Additional room sought for CICDA clubs
The Council for Intellectual and Cultural Development of the Arts (CICDA) has recently approached the faculty of arts to try and procure more space for the 18 clubs they look over.
The purpose of the club, according to its president, Tom Ebeyer, is to help improve the academic and social lives of arts students and support their various clubs. Arts students pay a fee that supports this effort.
Ebeyer said that CICDA approached the dean of the faculty of arts, Michael Carroll, a few weeks ago in order to secure more space for the 18 associated clubs within the faculty to host private meetings, hold office hours and in general provide a space for the clubs to operate out of.
“Were trying to build a sense of community and strong collaboration within the academic departments and programs in the faculty of arts. We want to provide the space for clubs to come and meet and build a sense of culture.”
Ebeyer said that the jockey to obtain more space comes from input from the various arts clubs on campus.
“Several clubs approached CICDA about the space. While there is selective room available on campus, such as the club and association room by the turret, the space is only available to student clubs when the Students’ Union is not using it, and it fills up quickly for nighttime bookings,” he said.
“Our clubs are upset. They feel like they’re receiving second-hand treatment, especially seeing the space for meetings the business faculty has for their clubs. They see what’s available for business students and feel inferior.”
“It’s a logistical nightmare to organize space on campus; it’s a disaster.”
Carroll explained his take on the request CICDA came to him with.
“I understand the value of student clubs. But student study space is dramatically in short supply on campus. My preference would be to keep it as it is,” he said.
Carroll emphasized that with such a short supply of student study space already, to reallocate the space for student clubs is not a choice.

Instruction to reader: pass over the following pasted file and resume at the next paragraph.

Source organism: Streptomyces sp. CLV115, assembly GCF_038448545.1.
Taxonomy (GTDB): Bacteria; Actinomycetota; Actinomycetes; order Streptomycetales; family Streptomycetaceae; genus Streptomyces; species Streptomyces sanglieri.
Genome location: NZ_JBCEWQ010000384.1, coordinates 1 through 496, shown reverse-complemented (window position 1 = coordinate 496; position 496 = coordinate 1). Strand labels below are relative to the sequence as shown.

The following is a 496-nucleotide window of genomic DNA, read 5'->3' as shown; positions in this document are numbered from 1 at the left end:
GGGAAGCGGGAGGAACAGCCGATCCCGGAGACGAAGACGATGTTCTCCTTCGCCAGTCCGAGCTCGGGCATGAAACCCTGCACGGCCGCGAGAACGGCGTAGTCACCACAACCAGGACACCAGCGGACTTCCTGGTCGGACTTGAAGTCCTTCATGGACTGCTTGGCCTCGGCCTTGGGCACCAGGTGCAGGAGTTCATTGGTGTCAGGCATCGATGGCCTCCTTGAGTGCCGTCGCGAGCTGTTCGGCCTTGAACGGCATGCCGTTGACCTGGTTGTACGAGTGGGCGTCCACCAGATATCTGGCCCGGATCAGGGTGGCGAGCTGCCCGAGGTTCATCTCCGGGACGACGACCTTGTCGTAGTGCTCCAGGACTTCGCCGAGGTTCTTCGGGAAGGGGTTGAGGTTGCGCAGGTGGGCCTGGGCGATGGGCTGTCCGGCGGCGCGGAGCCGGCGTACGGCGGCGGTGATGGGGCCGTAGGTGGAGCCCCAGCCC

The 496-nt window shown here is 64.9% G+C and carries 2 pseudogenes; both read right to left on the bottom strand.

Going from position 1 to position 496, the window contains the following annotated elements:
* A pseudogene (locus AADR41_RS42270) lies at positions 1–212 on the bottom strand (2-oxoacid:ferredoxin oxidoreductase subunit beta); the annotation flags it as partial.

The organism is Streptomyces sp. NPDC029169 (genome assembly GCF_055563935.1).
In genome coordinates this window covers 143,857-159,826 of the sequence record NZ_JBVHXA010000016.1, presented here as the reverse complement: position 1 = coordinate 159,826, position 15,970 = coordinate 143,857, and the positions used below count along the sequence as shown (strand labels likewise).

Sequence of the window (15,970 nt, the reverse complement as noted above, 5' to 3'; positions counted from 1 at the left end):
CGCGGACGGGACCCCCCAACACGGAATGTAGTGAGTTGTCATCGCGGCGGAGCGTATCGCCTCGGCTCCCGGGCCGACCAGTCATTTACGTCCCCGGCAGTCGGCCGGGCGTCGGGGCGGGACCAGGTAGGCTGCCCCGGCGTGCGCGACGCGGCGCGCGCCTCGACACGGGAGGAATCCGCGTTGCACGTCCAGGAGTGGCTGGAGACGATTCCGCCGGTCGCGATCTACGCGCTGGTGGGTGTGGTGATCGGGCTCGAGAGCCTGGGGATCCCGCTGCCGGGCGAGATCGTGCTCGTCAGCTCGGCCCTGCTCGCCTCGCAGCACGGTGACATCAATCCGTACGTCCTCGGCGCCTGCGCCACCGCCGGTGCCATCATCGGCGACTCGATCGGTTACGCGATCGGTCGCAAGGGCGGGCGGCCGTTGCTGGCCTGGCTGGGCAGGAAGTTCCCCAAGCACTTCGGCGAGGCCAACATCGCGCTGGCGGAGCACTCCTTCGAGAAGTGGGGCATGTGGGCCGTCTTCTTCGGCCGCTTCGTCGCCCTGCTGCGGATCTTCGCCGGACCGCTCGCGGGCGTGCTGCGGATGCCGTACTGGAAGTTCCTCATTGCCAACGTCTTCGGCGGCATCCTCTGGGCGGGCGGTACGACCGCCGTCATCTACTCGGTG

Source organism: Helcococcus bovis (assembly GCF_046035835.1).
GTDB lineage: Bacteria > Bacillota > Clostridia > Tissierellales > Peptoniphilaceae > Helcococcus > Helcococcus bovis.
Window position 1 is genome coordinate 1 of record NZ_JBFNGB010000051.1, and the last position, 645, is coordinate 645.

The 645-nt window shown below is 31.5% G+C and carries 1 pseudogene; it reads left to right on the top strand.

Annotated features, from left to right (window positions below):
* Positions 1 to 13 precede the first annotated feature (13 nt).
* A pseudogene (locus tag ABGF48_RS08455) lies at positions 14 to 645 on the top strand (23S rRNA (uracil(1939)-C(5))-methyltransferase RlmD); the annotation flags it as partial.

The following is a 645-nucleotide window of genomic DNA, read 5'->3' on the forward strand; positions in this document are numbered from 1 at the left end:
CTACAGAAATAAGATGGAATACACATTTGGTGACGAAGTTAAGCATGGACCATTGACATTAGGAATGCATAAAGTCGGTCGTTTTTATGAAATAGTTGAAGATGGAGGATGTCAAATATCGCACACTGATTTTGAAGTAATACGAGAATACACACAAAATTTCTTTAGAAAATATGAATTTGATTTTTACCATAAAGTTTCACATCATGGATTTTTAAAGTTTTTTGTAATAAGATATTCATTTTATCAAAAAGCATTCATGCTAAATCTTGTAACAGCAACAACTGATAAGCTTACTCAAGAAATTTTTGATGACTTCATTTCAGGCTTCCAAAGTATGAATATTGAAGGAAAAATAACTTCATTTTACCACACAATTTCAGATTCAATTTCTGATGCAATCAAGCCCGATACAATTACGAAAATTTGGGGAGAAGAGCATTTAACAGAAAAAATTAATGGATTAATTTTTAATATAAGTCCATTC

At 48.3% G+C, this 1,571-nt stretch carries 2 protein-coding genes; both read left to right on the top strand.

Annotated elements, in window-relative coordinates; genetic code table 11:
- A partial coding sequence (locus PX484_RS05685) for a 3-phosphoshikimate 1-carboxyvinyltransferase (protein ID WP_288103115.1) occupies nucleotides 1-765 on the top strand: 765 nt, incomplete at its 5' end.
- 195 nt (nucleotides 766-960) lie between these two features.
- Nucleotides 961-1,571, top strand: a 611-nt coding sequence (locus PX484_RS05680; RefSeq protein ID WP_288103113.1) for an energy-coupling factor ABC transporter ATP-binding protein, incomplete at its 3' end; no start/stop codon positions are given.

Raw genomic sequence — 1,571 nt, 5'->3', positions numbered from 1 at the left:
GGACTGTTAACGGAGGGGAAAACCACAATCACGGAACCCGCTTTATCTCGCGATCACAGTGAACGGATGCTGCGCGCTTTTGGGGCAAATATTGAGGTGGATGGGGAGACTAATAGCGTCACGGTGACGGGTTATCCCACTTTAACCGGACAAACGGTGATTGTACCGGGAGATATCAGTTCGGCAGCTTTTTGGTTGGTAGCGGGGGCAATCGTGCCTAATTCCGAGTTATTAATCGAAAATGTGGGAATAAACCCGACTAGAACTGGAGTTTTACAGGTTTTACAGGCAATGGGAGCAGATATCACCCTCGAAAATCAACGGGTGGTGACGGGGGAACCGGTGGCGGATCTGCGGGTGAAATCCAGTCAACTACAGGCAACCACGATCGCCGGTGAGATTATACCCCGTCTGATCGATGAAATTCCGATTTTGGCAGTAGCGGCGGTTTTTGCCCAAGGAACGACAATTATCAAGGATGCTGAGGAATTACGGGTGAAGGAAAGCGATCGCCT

“It’s unfortunate, but space is in short supply on the Waterloo campus, so choices had to be made. I could not support CICDA’s proposal on those grounds.”
Ebeyer explained that the alternatives Carroll suggested to them were limited in terms of finding space elsewhere.
“He said that maybe in the future in 2015 when the Global Innovation Exchange building is in place we might be able to look there. But that does not solve the issue at hand. We have found the faculty of arts very dismissive,” Ebeyer said.
Moving forward, CICDA will be submitting a proposal to the dean of students, Leanne Holland Brown, to try and get more space through different avenues.
“After the proposal on Friday, we will see what the next step the university takes is and go from there,” said Ebeyer.
If the proposal is turned down, Ebeyer hinted it would do little to deter them from seeking out more space.
“As long as our needs are met we are open to seeing where we can go. However that is a worst-case scenario. Our purpose of having space here is to build community in the faculty of arts and having a room in one of our faculties’ buildings contributes to that.”
“In the end, however, we are not going to back down.”